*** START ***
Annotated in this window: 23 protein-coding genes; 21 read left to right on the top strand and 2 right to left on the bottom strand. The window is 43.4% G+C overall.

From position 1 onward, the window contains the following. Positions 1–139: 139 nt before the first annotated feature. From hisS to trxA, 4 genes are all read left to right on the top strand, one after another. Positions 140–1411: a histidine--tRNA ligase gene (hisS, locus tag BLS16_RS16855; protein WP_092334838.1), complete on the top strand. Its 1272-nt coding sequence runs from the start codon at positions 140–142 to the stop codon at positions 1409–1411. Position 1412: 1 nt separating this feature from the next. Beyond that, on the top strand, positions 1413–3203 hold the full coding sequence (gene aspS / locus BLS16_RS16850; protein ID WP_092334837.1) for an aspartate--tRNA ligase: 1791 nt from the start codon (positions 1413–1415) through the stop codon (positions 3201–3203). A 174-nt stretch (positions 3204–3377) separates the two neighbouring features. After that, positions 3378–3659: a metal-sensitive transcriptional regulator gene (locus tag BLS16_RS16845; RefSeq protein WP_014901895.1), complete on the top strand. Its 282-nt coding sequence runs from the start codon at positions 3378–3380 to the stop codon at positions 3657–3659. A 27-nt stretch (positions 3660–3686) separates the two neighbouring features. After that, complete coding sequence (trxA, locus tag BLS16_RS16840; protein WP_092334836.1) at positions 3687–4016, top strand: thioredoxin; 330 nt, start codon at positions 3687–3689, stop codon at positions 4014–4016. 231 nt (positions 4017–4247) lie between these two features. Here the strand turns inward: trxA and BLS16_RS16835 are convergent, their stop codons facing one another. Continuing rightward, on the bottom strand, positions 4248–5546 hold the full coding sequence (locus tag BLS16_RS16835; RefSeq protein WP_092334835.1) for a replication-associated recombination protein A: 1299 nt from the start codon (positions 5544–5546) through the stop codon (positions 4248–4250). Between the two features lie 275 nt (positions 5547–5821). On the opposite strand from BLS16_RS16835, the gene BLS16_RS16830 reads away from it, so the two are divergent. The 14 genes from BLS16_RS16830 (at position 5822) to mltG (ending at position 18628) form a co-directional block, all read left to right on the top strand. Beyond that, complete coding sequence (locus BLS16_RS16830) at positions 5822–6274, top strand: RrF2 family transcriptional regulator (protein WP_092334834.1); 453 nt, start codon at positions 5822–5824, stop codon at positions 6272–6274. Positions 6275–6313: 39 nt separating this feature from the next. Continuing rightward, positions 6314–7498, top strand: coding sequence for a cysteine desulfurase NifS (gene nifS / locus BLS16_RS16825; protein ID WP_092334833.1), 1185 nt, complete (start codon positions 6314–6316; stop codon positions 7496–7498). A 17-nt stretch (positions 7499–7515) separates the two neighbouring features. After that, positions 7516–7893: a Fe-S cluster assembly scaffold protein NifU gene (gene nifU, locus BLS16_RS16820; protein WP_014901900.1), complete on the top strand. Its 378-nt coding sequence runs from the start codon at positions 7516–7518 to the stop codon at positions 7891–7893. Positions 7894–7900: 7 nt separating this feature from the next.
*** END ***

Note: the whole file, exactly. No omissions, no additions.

Annotated in this window: 23 protein-coding genes; 21 read left to right on the top strand and 2 right to left on the bottom strand. The window is 43.4% G+C overall.

From position 1 onward, the window contains the following. Positions 1–139: 139 nt before the first annotated feature. From hisS to trxA, 4 genes are all read left to right on the top strand, one after another. Positions 140–1411: a histidine--tRNA ligase gene (hisS, locus tag BLS16_RS16855; protein WP_092334838.1), complete on the top strand. Its 1272-nt coding sequence runs from the start codon at positions 140–142 to the stop codon at positions 1409–1411. Position 1412: 1 nt separating this feature from the next. Beyond that, on the top strand, positions 1413–3203 hold the full coding sequence (gene aspS / locus BLS16_RS16850; protein ID WP_092334837.1) for an aspartate--tRNA ligase: 1791 nt from the start codon (positions 1413–1415) through the stop codon (positions 3201–3203). A 174-nt stretch (positions 3204–3377) separates the two neighbouring features. After that, positions 3378–3659: a metal-sensitive transcriptional regulator gene (locus tag BLS16_RS16845; RefSeq protein WP_014901895.1), complete on the top strand. Its 282-nt coding sequence runs from the start codon at positions 3378–3380 to the stop codon at positions 3657–3659. A 27-nt stretch (positions 3660–3686) separates the two neighbouring features. After that, complete coding sequence (trxA, locus tag BLS16_RS16840; protein WP_092334836.1) at positions 3687–4016, top strand: thioredoxin; 330 nt, start codon at positions 3687–3689, stop codon at positions 4014–4016. 231 nt (positions 4017–4247) lie between these two features. Here the strand turns inward: trxA and BLS16_RS16835 are convergent, their stop codons facing one another. Continuing rightward, on the bottom strand, positions 4248–5546 hold the full coding sequence (locus tag BLS16_RS16835; RefSeq protein WP_092334835.1) for a replication-associated recombination protein A: 1299 nt from the start codon (positions 5544–5546) through the stop codon (positions 4248–4250). Between the two features lie 275 nt (positions 5547–5821). On the opposite strand from BLS16_RS16835, the gene BLS16_RS16830 reads away from it, so the two are divergent. The 14 genes from BLS16_RS16830 (at position 5822) to mltG (ending at position 18628) form a co-directional block, all read left to right on the top strand. Beyond that, complete coding sequence (locus BLS16_RS16830) at positions 5822–6274, top strand: RrF2 family transcriptional regulator (protein WP_092334834.1); 453 nt, start codon at positions 5822–5824, stop codon at positions 6272–6274. Positions 6275–6313: 39 nt separating this feature from the next. Continuing rightward, positions 6314–7498, top strand: coding sequence for a cysteine desulfurase NifS (gene nifS / locus BLS16_RS16825; protein ID WP_092334833.1), 1185 nt, complete (start codon positions 6314–6316; stop codon positions 7496–7498). A 17-nt stretch (positions 7499–7515) separates the two neighbouring features. After that, positions 7516–7893: a Fe-S cluster assembly scaffold protein NifU gene (gene nifU, locus BLS16_RS16820; protein WP_014901900.1), complete on the top strand. Its 378-nt coding sequence runs from the start codon at positions 7516–7518 to the stop codon at positions 7891–7893. Positions 7894–7900: 7 nt separating this feature from the next.